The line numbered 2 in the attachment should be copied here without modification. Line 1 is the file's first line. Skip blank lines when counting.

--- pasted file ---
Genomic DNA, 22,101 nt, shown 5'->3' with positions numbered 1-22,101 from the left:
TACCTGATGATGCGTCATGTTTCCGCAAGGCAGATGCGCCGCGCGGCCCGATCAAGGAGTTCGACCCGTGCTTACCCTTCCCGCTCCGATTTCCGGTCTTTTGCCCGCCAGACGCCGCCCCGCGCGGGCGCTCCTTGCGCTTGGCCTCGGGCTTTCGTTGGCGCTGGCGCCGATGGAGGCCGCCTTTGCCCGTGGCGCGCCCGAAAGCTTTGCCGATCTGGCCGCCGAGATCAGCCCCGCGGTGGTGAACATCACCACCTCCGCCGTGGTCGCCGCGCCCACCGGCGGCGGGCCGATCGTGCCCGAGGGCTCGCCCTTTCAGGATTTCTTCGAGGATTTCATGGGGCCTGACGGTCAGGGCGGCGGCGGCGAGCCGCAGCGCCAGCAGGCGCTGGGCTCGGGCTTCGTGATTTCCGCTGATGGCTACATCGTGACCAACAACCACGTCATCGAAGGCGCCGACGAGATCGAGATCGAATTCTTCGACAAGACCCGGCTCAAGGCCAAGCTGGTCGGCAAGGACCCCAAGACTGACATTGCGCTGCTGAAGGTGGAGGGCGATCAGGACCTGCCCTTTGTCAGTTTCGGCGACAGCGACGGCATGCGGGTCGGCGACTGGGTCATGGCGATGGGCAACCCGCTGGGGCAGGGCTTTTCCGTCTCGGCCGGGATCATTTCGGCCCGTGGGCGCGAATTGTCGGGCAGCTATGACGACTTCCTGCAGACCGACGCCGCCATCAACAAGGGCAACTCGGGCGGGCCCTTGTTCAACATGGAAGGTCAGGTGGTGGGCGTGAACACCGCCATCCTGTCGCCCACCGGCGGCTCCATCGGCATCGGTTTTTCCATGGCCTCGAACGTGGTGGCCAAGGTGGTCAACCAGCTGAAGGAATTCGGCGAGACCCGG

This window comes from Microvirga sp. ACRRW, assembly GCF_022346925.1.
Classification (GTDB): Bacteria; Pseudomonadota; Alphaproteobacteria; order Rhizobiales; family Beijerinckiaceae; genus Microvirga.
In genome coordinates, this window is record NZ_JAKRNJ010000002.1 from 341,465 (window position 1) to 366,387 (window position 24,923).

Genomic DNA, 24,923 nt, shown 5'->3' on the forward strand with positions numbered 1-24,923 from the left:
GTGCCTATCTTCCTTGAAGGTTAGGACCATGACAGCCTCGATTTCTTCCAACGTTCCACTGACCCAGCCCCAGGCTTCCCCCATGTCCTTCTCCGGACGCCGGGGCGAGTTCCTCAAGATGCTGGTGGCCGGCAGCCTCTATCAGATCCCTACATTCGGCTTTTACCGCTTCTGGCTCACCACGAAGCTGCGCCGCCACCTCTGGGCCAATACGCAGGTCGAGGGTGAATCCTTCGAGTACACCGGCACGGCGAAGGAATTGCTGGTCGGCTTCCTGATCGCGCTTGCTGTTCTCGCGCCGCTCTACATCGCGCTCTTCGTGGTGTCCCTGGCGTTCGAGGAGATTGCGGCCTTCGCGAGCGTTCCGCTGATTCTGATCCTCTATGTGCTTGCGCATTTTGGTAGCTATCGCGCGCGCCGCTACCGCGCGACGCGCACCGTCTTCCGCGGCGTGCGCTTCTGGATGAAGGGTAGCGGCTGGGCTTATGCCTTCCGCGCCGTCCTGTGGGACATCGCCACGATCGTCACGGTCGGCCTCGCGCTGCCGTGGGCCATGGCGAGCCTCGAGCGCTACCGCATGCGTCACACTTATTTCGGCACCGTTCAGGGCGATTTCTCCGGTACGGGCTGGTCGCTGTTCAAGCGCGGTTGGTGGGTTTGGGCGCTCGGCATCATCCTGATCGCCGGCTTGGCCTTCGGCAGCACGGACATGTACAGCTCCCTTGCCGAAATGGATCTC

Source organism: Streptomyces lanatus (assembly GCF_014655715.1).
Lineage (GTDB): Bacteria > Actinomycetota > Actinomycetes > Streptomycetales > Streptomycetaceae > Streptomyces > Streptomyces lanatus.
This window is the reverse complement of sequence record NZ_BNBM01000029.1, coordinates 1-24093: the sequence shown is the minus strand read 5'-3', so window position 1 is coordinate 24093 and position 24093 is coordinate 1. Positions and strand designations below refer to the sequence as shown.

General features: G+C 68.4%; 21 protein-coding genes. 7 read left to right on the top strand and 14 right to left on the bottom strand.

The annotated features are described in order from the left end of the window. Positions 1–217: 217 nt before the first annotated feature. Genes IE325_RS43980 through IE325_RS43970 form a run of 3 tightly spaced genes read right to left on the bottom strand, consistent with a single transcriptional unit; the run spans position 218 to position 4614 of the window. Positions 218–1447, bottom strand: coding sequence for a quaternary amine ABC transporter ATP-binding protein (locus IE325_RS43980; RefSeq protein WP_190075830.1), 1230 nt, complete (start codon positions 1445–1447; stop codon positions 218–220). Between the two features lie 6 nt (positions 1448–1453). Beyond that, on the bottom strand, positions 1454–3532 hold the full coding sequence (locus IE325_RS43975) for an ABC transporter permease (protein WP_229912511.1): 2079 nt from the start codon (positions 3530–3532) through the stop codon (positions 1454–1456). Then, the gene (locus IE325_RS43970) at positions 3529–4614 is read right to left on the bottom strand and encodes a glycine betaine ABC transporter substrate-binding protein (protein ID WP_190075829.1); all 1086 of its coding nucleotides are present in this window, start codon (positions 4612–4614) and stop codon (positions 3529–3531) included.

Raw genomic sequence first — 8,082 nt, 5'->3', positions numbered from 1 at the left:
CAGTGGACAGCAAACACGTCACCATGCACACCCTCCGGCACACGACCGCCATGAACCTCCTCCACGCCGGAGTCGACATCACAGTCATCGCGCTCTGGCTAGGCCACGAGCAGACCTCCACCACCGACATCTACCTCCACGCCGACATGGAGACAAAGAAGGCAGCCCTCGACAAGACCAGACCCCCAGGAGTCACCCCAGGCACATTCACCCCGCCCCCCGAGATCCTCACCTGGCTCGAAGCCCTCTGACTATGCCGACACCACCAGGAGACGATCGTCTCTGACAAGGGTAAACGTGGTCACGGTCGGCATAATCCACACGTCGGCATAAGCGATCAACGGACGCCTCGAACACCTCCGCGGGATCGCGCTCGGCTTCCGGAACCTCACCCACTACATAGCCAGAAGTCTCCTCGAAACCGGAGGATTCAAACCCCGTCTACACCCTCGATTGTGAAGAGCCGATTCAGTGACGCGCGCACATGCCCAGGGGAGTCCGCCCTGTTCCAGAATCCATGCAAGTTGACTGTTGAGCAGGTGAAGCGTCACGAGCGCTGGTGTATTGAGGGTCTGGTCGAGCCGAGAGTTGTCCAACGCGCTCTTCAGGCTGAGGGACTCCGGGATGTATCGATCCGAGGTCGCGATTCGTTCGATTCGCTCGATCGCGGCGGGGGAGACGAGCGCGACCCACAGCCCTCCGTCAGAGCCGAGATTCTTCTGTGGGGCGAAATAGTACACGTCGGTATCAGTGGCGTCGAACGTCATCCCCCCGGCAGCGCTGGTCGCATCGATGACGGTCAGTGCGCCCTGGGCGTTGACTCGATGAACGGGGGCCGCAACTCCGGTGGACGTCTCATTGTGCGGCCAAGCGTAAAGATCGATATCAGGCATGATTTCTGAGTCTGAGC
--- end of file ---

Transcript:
TACCTGATGATGCGTCATGTTTCCGCAAGGCAGATGCGCCGCGCGGCCCGATCAAGGAGTTCGACCCGTGCTTACCCTTCCCGCTCCGATTTCCGGTCTTTTGCCCGCCAGACGCCGCCCCGCGCGGGCGCTCCTTGCGCTTGGCCTCGGGCTTTCGTTGGCGCTGGCGCCGATGGAGGCCGCCTTTGCCCGTGGCGCGCCCGAAAGCTTTGCCGATCTGGCCGCCGAGATCAGCCCCGCGGTGGTGAACATCACCACCTCCGCCGTGGTCGCCGCGCCCACCGGCGGCGGGCCGATCGTGCCCGAGGGCTCGCCCTTTCAGGATTTCTTCGAGGATTTCATGGGGCCTGACGGTCAGGGCGGCGGCGGCGAGCCGCAGCGCCAGCAGGCGCTGGGCTCGGGCTTCGTGATTTCCGCTGATGGCTACATCGTGACCAACAACCACGTCATCGAAGGCGCCGACGAGATCGAGATCGAATTCTTCGACAAGACCCGGCTCAAGGCCAAGCTGGTCGGCAAGGACCCCAAGACTGACATTGCGCTGCTGAAGGTGGAGGGCGATCAGGACCTGCCCTTTGTCAGTTTCGGCGACAGCGACGGCATGCGGGTCGGCGACTGGGTCATGGCGATGGGCAACCCGCTGGGGCAGGGCTTTTCCGTCTCGGCCGGGATCATTTCGGCCCGTGGGCGCGAATTGTCGGGCAGCTATGACGACTTCCTGCAGACCGACGCCGCCATCAACAAGGGCAACTCGGGCGGGCCCTTGTTCAACATGGAAGGTCAGGTGGTGGGCGTGAACACCGCCATCCTGTCGCCCACCGGCGGCTCCATCGGCATCGGTTTTTCCATGGCCTCGAACGTGGTGGCCAAGGTGGTCAACCAGCTGAAGGAATTCGGCGAGACCCGG